Message to the Congress Transmitting Proposed Legislation for the Implementation of the Compact of Free Association With Palau
November 30, 1987
To the Congress of the United States:
I transmit herewith for the consideration of the Congress a proposed Joint Resolution that, in accordance with Section 101(d)(B) of Public Law 99 - 658, would enable the Government of the United States and the Government of Palau to implement the ``Compact of Free Association'' on a date mutually agreed to by our Governments.
In accordance with Section 101(d)(A) of Public Law 99 - 658, I hereby certify to the Congress that the Compact of Free Association between the United States and Palau has been approved in accordance with Section 411 (a) and (b) thereof, and that there exists no legal impediment to the ability of the United States to carry out fully its responsibilities and to exercise its rights under Title Three of the Compact.
The foregoing certification is based upon notification by the Government of Palau that its internal constitutional approval process has been completed. Specifically, on August 29, 1987, President Lazarus E. Salii certified in writing to the Department of State that 73 percent of the people of Palau voting in a plebiscite observed by the United Nations on August 21, 1987, approved the Compact. The Palau National Congress gave its final approval to the Compact on August 27, 1987. Under their constitution, the people of Palau have freely chosen self-government and free association with the United States.
The proposed Joint Resolution would also amend Section 104(e) of Public Law 99 - 658 in two ways. First, additional language would be added to the first sentence of this subsection, stating that money payable by the United States to Palau shall be paid to Palau in accordance with procedures provided by the Compact and its related agreements. For example, Palau may wish to issue a bond and grant its creditor a security interest in some of the anticipated Compact funds from the United States, a procedure possible under the Fiscal Procedures Agreement with Palau. The additional language would clarify that payment into such an encumbered bank account would be consistent with U.S. responsibilities to Palau. This would place Palau on an equal footing with the other freely associated states.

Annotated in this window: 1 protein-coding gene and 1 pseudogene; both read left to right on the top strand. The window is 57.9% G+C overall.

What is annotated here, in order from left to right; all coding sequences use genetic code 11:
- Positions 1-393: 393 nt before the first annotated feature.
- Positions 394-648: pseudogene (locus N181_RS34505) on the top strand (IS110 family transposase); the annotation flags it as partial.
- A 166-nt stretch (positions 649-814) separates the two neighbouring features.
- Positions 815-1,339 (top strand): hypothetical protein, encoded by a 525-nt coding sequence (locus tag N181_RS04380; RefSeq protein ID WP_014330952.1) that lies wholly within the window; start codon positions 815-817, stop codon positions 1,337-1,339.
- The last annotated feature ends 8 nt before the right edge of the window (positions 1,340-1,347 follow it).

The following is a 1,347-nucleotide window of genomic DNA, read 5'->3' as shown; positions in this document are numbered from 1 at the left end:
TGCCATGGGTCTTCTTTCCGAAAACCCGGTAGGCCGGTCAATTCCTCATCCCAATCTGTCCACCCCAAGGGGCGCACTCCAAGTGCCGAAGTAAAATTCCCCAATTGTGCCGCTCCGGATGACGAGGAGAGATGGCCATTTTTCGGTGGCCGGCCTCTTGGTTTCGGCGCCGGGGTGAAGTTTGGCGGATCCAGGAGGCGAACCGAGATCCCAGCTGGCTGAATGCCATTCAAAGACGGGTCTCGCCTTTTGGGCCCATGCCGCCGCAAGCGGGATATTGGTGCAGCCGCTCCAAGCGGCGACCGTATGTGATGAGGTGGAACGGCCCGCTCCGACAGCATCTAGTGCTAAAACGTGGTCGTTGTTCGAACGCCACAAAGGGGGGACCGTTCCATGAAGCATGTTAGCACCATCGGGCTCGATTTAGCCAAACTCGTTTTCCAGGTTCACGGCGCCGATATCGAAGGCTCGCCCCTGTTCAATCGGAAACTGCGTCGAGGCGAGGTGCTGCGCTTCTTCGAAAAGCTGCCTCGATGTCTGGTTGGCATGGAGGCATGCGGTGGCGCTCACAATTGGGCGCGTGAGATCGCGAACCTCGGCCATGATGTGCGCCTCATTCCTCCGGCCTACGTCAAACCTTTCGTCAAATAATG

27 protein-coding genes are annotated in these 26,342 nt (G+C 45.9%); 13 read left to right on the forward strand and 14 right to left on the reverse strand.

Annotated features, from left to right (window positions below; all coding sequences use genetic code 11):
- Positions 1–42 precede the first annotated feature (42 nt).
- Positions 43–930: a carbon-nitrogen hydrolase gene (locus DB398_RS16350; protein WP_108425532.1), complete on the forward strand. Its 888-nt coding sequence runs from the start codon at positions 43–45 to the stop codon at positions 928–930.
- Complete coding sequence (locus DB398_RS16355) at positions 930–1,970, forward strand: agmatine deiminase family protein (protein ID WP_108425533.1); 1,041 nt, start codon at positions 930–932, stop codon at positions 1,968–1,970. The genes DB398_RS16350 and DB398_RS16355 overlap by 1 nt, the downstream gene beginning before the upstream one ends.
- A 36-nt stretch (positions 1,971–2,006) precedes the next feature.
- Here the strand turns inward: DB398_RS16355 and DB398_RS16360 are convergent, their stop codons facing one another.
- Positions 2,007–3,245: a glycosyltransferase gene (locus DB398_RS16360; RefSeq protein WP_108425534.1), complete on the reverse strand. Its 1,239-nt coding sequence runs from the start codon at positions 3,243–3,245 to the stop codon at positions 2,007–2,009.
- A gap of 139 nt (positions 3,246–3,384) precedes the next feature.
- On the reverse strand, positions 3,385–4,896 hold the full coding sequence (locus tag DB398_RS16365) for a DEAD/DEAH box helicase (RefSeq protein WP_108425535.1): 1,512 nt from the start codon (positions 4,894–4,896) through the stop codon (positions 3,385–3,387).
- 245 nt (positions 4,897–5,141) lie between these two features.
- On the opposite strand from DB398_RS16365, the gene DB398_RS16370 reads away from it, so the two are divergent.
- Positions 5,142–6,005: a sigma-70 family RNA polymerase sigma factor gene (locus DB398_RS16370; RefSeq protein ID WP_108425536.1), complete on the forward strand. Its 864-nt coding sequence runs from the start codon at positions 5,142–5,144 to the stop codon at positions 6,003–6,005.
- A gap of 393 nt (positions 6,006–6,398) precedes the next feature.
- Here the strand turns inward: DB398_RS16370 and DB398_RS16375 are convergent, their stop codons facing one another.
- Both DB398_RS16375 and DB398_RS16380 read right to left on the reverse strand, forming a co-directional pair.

Second, the proposed Joint Resolution would repeal the last sentence of Section 104(e), which purports to strip United States courts of jurisdiction over commercial litigation now pending in the Federal courts between Palau and certain of its creditors. This attempt to grant Palau sovereign immunity for a single case relating to a power plant project is inconsistent with United States law and policy as embodied in the Foreign Sovereign Immunities Act of 1976. Repeal of this provision would protect the reputation of the United States as an international financial center and allow Palau and its creditors to pursue the rights and remedies available to them through the judicial process. Such repeal would also permit the routine application of the Foreign Sovereign Immunities Act. This would not in any way prejudge the matter, but merely enable the case to be heard in the courts of the United States.
Approval of the enclosed Joint Resolution would enable the United States to bring the Compact into effect and end application of the 1947 Trusteeship Agreement with the United Nations Security Council, under which the United States has administered Palau. The end of the trusteeship would mean the beginning of a new era of political, economic, strategic, and cultural partnership between the United States and Palau.
Therefore, I urge the Congress to pass the attached proposed Joint Resolution authorizing entry into force of the ``Compact of Free Association.''
The White House,
November 30, 1987.